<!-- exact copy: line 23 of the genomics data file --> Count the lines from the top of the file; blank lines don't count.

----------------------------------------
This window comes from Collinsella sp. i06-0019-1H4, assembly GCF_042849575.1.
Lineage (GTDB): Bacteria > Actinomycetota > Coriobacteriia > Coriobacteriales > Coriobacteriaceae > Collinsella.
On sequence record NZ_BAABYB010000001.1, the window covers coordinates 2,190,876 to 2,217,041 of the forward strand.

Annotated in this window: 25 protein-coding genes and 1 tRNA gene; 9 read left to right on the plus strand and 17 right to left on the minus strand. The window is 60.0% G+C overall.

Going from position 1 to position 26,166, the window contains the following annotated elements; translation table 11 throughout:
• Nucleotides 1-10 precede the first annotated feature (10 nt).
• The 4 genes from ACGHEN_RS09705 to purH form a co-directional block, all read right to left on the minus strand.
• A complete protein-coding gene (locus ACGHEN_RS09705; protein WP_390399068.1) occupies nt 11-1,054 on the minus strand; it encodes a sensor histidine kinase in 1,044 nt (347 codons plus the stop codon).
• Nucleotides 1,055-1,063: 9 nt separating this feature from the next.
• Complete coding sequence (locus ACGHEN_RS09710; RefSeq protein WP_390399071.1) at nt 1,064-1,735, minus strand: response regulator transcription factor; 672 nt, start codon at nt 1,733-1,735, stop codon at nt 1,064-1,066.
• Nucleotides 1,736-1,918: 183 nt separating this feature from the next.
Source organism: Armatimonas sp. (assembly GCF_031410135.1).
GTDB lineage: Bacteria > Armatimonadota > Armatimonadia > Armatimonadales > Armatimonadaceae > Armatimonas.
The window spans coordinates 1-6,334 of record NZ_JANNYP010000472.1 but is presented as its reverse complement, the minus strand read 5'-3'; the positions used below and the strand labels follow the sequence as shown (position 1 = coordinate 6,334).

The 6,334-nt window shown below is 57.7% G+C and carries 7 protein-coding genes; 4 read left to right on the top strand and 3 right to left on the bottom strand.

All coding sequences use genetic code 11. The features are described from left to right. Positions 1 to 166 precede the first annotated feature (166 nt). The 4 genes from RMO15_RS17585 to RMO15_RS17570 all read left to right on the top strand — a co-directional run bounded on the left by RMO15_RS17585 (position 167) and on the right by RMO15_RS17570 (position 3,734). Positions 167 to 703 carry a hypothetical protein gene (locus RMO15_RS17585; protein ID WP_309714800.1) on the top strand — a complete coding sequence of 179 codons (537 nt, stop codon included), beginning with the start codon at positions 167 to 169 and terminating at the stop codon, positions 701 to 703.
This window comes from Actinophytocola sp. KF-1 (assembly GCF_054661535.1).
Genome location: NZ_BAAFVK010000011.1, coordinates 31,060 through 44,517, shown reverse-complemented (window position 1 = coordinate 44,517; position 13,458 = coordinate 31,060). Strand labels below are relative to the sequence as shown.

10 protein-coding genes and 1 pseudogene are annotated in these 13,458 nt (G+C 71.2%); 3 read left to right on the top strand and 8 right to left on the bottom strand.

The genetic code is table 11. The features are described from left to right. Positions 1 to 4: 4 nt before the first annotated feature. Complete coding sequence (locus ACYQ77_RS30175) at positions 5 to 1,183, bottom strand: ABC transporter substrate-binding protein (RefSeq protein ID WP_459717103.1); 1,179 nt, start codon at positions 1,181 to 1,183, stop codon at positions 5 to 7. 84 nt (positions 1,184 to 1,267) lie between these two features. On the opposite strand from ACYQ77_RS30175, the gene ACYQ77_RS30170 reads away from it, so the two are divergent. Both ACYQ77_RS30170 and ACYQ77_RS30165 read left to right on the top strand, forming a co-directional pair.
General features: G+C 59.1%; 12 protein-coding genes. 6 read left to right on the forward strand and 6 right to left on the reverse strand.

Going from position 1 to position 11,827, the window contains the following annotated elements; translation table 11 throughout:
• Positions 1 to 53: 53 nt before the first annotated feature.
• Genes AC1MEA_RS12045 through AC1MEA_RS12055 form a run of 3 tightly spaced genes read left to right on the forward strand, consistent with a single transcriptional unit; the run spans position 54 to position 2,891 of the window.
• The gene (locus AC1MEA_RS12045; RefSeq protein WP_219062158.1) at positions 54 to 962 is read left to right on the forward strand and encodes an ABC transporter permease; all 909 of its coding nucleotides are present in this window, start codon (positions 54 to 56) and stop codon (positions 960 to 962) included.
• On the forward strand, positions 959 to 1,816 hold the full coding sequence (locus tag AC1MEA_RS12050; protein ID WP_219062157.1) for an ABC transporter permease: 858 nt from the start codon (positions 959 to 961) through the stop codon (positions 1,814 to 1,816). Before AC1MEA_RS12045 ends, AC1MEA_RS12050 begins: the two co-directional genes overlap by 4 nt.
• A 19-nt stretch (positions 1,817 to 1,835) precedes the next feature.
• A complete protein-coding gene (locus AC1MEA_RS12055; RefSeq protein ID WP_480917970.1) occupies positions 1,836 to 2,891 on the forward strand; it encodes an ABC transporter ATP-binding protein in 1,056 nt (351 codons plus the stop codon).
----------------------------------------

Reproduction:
• Positions 1 to 53: 53 nt before the first annotated feature.